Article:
Americans are eating more chicken than ever. According to the American Meat Institute, the modern American consumes more than 85 pounds of chicken annually, compared to 40 pounds per person in 1970. Chicken contains less fat, saturated fat and cholesterol per serving than red meats like beef and pork. A 2012 study in the "Archives of Internal Medicine" determined that swapping one serving per day of red meat for poultry like chicken can lower your risk of dying from heart disease by as much as 19 percent. Maximize the health benefits of chicken by using a healthy, low-fat, low-calorie cooking method.
Use the Grill
Done correctly, grilled chicken is not only healthy but tender and flavorful. "How to Grill" author Steven Raichlen tells Bon Appetit that the key to grilling any cut of chicken, from boneless breasts to bone-in drumsticks or thighs, is to first marinate the meat and then to use the indirect grilling method with the grill's lid in place. Always grill chicken until the internal temperature reaches 165 degrees Fahrenheit and let the finished meat rest for a few minutes before serving. Serve grilled chicken with grilled vegetables.
Bake in the Oven
Marion Nestle, a New York University professor and nutrition expert, says that baking should top your list of healthy ways to cook chicken. Nestle advises rubbing the chicken parts with olive oil, seasoning them on all sides with your choice of herbs or spices and baking the meat at 350 degrees Fahrenheit surrounded with chunks of vegetables such as potatoes or carrots, garlic cloves or slices of lemon. For the least amount of fat per serving, remove and discard the skin on each piece of chicken before baking.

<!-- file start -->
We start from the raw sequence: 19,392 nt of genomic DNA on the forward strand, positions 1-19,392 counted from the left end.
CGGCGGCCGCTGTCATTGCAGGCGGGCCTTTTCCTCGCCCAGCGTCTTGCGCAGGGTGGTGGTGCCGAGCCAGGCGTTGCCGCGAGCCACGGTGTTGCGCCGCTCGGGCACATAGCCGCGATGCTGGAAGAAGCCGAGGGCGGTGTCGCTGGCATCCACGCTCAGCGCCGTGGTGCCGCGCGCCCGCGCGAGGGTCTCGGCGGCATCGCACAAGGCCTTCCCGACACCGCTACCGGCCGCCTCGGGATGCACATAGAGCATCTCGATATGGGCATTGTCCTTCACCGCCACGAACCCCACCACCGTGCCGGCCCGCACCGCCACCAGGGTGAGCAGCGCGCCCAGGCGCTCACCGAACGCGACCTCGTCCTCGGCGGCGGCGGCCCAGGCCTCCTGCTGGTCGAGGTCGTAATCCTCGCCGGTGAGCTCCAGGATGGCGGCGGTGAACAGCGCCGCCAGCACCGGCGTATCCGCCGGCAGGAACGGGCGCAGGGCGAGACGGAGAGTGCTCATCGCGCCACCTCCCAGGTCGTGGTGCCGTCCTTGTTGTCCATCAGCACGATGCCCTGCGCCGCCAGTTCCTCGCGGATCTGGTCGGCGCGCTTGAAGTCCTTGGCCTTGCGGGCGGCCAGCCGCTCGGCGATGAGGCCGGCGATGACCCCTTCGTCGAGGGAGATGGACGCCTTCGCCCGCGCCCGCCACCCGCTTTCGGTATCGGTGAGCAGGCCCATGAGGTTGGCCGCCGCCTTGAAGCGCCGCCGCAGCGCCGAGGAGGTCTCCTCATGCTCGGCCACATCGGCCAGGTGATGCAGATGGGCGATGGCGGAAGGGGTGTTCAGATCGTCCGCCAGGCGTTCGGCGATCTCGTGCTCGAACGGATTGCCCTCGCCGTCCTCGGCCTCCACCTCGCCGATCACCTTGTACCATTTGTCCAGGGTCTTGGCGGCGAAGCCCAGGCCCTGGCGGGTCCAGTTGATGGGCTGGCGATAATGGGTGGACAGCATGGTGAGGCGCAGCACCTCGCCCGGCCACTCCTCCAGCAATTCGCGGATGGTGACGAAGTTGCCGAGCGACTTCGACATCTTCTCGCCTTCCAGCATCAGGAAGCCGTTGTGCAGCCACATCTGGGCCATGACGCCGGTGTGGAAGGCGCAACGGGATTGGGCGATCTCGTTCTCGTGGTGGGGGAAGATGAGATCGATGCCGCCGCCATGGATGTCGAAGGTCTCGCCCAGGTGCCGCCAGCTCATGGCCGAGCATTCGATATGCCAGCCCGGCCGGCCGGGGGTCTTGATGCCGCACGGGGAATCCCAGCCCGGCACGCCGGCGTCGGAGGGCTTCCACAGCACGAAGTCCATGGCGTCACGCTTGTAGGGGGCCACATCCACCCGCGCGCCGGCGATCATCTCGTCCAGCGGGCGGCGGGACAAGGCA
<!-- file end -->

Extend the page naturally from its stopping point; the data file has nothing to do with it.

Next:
Poach in Liquid
Poaching chicken requires no added fat and yields meat that can be served as is or cut up and used later in salads, casseroles, sandwiches and pasta dishes. Any cut of chicken can be poached, but The Kitchn recipe editor Emma Christensen recommends using boneless or bone-in chicken breasts with the skin removed for the fewest calories and the most versatility. Put the chicken in a large pot and cover it with water, wine, broth or a combination. Add flavor-enhancers like garlic, onions, sprigs of fresh herbs, salt or peppercorns, if desired, and bring the liquid to a boil. Reduce the heat so that the mixture is at a simmer, and cook for 10 to 15 minutes, or until the internal temperature is 165 degrees Fahrenheit.
Break Out the Steamer
Like poaching, steaming chicken requires no added fat. In this method, the chicken is placed above, not in, boiling liquid in a covered stockpot that contains a steamer insert or a commercially available steamer. Any liquid can be used, including water, broth, juice or wine. Add vegetables, spices or herbs such as onions, carrots, garlic or rosemary to the liquid for steamed chicken that has extra flavor, or marinate the chicken before cooking. Steam the chicken in a single, uncrowded layer for approximately eight to 10 minutes or until the meat is done. Thicken the liquid to serve with the meat or save it for another use.
- American Meat Institute: U.S. Meat and Poultry Production & Consumption - An Overview
- Harvard School of Public Health: Protein
- Archives of Internal Medicine: Red Meat Consumption and Mortality - Results from 2 Prospective Cohort Studies
- Bon Appetit: Ask a Grillmaster
- The Atlantic: The Healthiest Way to Eat Chicken
- The Kitchn: How to Poach Chicken Breasts
- Recipetips.com: Steaming Chicken